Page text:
ECG Challenge: A 67-year-old man with prostate cancer currently being treated with radiation therapy presents to the hospital with complaints of inability to urinate for the past 2 days. It is noted that he is obstructed, and a Foley catheter is inserted with difficulty. Several hours later, the patient develops shaking chills and diaphoresis and has a blood pressure of 89/60 mm Hg. It is felt that he has urosepsis and is started on antibiotics and pressors for early septic shock. As a result, he develops tachycardia, and an ECG (ECG A) is obtained. His temperature decreases, and his blood pressure increases to 120/80 mm Hg, at which time the pressors are discontinued. His heart rate is slower, and an ECG is repeated (ECG B).
ECG A shows a regular tachycardia at a rate of 160 bpm. One longer RR interval is seen. It also appears that there is a long RR interval at the beginning of the ECG (▲). The QRS complex is wide (0.12 second), and there is a morphology of a right bundle-branch block with a broad R wave in lead V1 (→), along with a broad terminal S wave in leads 1, V5, and V6 (←). The axis is normal between 0° and +90° (positive QRS complex in lead I when the terminal S wave is ignored and positive QRS complex in lead aVF). Low voltage is seen. This is defined as a QRS complex amplitude <5 mm in each limb lead and <10 mm in each precordial lead. Q waves are seen in leads II, III, and aVF (↑), consistent with an old inferior wall myocardial infarction. The QT/QTc intervals are normal (260/425 and 240/390 milliseconds when the prolonged QRS complex duration is considered). No apparent P waves are seen before or after the QRS complexes of the tachycardia. However, a P wave can be seen (+) before the QRS complex ending the 2 long RR intervals (o). The PR interval is 0.16 second. The QRS complex that follows the P wave (o) is narrow (0.08 second) with a normal morphology. This is therefore a sinus complex. There is a tall R wave in lead V2 (]), consistent with early transition or counterclockwise rotation of the electric axis in the horizontal plane. This is established by imagining the heart as viewed from under the diaphragm. With counterclockwise rotation, the left ventricular forces appear early in the precordial leads. Because the sinus QRS complex is narrow, the right bundle-branch block is rate related. After this narrow sinus complex (o), another P wave can be seen (*) that is followed by a QRS complex with a right bundle-branch block (▼). The PR interval (└┘) is longer (0.26 second) than the sinus PR interval despite a shorter RR interval (ie, faster rate). This is therefore not a sinus complex but an atrial complex that is the first complex of the tachycardia. There is a positive waveform at the end of the QRS complexes (v) of the tachycardia (best seen in lead V1 [v] and seen as notches in the ST segment in lead III and aVL [^]), and the interval between this waveform and the next QRS complex is identical (0.26 second) to the PR interval of the first QRS complex of the tachycardia (└┘). This PR interval is consistent thereafter. This positive waveform is therefore a P wave, and a short RP tachycardia is present. Because this begins with a premature P wave and QRS complex that has the same PR interval, the most likely diagnosis is an atrial tachycardia with 1:1 atrioventricular conduction.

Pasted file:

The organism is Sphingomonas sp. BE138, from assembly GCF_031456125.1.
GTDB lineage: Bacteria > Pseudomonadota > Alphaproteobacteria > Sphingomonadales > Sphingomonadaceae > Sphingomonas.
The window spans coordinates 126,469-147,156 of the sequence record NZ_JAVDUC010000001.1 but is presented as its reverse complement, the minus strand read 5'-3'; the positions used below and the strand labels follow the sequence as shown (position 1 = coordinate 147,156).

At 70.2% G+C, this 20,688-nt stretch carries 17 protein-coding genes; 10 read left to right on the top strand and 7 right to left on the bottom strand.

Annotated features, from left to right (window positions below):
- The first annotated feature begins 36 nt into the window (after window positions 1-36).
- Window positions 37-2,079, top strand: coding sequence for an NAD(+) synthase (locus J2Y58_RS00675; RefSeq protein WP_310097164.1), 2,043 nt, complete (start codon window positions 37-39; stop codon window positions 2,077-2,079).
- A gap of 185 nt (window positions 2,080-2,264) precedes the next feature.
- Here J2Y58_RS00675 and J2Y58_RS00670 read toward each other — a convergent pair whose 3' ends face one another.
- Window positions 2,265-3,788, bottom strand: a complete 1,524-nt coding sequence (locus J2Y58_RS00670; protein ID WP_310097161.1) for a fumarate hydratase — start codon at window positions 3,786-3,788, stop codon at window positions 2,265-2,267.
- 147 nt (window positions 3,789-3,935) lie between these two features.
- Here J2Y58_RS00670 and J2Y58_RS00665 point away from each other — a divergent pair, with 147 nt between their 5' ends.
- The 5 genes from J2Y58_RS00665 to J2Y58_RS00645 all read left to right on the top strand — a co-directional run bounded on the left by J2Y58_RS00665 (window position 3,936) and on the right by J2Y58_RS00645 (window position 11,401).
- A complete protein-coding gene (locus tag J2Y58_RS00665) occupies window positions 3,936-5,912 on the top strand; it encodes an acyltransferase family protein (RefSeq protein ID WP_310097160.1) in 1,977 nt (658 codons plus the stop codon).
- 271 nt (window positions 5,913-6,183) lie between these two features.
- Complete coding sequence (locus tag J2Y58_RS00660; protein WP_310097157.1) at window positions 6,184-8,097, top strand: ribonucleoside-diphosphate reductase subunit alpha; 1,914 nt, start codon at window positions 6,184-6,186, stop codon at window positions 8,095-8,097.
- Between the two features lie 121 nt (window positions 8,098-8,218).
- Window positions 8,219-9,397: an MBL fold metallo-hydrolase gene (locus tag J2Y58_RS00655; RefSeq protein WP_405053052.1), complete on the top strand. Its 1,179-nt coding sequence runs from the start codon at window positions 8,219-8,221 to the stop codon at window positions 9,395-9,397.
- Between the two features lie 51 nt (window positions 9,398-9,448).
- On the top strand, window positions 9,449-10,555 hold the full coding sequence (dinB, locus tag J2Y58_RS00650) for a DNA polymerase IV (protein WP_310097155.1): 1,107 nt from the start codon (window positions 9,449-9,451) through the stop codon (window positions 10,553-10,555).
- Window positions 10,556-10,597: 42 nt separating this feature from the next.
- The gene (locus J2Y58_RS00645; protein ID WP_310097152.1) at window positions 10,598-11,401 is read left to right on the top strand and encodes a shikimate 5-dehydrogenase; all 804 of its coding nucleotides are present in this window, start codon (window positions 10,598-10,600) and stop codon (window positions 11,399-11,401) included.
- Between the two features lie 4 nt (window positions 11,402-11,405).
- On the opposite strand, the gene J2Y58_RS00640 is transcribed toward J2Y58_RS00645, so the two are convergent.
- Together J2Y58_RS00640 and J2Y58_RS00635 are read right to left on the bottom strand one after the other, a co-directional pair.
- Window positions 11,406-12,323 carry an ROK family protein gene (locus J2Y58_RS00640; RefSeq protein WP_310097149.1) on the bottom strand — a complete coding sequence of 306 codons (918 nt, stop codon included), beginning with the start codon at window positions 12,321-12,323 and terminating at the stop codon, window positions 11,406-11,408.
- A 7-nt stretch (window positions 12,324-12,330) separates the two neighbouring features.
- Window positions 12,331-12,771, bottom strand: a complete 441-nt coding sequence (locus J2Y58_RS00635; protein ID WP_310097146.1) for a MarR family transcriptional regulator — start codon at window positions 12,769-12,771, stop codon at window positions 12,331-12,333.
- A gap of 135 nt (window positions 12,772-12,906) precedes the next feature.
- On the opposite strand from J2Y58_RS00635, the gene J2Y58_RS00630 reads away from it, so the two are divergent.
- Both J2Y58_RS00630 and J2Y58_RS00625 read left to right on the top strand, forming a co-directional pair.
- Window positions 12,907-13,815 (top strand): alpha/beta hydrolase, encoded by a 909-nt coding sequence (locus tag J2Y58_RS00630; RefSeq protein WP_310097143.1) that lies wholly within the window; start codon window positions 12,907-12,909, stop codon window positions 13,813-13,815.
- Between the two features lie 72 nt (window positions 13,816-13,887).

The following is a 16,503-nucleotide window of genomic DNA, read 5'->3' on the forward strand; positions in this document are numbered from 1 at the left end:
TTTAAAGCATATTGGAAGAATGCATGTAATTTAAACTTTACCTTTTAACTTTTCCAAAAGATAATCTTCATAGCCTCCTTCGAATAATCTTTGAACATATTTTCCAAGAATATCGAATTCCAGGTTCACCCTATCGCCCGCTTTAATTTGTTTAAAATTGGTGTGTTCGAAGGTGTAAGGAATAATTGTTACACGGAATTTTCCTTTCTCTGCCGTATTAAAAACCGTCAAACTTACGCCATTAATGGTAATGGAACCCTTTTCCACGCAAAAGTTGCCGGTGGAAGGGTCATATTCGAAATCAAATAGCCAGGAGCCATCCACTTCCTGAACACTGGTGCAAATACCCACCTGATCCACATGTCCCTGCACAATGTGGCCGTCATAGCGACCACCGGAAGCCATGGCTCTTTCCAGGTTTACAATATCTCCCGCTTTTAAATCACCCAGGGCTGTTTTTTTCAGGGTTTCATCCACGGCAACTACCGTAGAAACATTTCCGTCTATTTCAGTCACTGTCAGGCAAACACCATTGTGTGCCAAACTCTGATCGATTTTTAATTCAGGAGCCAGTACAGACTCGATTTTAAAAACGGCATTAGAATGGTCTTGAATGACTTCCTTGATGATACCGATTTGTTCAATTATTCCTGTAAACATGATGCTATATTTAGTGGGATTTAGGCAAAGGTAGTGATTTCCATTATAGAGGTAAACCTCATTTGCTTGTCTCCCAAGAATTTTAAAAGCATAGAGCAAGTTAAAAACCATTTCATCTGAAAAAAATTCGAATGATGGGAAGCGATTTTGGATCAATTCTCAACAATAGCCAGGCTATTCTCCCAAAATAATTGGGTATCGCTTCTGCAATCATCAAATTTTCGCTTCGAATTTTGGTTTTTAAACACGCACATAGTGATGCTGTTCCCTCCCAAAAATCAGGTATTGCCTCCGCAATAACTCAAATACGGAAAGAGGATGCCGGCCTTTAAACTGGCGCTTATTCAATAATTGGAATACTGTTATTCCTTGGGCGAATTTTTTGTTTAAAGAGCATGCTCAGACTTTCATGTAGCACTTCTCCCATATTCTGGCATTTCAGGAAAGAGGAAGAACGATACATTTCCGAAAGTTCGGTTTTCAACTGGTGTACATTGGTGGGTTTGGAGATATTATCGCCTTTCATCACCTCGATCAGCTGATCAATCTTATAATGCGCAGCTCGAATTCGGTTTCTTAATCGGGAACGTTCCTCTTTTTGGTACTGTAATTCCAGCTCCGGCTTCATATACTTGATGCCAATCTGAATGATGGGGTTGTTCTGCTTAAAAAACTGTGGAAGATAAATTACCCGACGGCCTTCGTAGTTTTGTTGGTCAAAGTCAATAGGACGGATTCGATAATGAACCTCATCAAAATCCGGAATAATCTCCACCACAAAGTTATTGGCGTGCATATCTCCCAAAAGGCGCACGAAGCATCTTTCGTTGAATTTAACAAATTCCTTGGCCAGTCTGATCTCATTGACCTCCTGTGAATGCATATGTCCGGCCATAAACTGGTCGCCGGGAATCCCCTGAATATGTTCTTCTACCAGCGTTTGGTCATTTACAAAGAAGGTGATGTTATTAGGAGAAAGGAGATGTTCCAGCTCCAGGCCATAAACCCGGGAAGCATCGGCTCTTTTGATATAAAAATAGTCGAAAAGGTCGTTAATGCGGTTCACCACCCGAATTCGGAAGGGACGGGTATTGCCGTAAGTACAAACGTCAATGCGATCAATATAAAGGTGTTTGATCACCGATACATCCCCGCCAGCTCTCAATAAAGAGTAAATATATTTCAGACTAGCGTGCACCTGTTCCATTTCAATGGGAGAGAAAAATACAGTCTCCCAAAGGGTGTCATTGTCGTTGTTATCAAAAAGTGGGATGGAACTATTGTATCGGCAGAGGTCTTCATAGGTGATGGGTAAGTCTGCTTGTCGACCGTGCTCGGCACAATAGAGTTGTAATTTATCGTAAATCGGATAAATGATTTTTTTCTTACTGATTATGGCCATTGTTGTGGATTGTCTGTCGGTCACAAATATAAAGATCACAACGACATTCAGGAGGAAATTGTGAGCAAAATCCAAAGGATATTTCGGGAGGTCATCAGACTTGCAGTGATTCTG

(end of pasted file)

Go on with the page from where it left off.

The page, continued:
ECG B shows a regular rhythm at a rate of 95 bpm. The QRS complex is narrow (0.08 second) and has a morphology that is the same as that of the narrow complexes in ECG A. The QT/QTc intervals are normal (360/450 milliseconds). Nonspecific T-wave abnormalities are present (^). P waves can be seen, especially in lead V1 (v). The PP interval is regular, and the atrial rate is 200 bpm, which is identical to the ventricular and atrial rates of the tachycardia in ECG A. Therefore, this is an atrial tachycardia with 2:1 atrioventricular block.
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